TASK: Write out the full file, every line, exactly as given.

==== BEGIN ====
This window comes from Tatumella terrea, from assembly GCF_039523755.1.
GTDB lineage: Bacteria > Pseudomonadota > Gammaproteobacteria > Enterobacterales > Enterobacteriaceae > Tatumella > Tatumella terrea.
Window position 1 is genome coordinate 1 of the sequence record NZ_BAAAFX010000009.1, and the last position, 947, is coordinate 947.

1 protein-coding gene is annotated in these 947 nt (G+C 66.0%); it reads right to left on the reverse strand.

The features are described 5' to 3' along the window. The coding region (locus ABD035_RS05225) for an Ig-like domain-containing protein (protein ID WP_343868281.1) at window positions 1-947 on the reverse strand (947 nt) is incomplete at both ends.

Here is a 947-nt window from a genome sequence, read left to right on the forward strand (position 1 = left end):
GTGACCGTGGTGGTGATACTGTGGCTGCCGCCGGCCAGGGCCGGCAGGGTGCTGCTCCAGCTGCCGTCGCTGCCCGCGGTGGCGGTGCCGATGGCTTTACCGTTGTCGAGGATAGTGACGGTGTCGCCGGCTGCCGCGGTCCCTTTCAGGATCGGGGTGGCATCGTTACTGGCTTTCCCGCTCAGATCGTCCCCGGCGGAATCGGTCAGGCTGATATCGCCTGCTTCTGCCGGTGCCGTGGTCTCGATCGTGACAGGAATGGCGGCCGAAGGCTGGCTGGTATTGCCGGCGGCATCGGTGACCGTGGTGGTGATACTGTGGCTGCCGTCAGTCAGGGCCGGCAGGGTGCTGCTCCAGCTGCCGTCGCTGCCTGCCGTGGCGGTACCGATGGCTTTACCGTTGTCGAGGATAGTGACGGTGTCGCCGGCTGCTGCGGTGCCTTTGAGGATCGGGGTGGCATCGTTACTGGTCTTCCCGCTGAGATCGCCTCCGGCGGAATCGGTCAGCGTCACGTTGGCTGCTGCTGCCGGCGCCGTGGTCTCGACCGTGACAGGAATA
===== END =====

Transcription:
This window comes from Tatumella terrea, from assembly GCF_039523755.1.
GTDB lineage: Bacteria > Pseudomonadota > Gammaproteobacteria > Enterobacterales > Enterobacteriaceae > Tatumella > Tatumella terrea.
Window position 1 is genome coordinate 1 of the sequence record NZ_BAAAFX010000009.1, and the last position, 947, is coordinate 947.

1 protein-coding gene is annotated in these 947 nt (G+C 66.0%); it reads right to left on the reverse strand.

The features are described 5' to 3' along the window. The coding region (locus ABD035_RS05225) for an Ig-like domain-containing protein (protein ID WP_343868281.1) at window positions 1-947 on the reverse strand (947 nt) is incomplete at both ends.

Here is a 947-nt window from a genome sequence, read left to right on the forward strand (position 1 = left end):
GTGACCGTGGTGGTGATACTGTGGCTGCCGCCGGCCAGGGCCGGCAGGGTGCTGCTCCAGCTGCCGTCGCTGCCCGCGGTGGCGGTGCCGATGGCTTTACCGTTGTCGAGGATAGTGACGGTGTCGCCGGCTGCCGCGGTCCCTTTCAGGATCGGGGTGGCATCGTTACTGGCTTTCCCGCTCAGATCGTCCCCGGCGGAATCGGTCAGGCTGATATCGCCTGCTTCTGCCGGTGCCGTGGTCTCGATCGTGACAGGAATGGCGGCCGAAGGCTGGCTGGTATTGCCGGCGGCATCGGTGACCGTGGTGGTGATACTGTGGCTGCCGTCAGTCAGGGCCGGCAGGGTGCTGCTCCAGCTGCCGTCGCTGCCTGCCGTGGCGGTACCGATGGCTTTACCGTTGTCGAGGATAGTGACGGTGTCGCCGGCTGCTGCGGTGCCTTTGAGGATCGGGGTGGCATCGTTACTGGTCTTCCCGCTGAGATCGCCTCCGGCGGAATCGGTCAGCGTCACGTTGGCTGCTGCTGCCGGCGCCGTGGTCTCGACCGTGACAGGAATA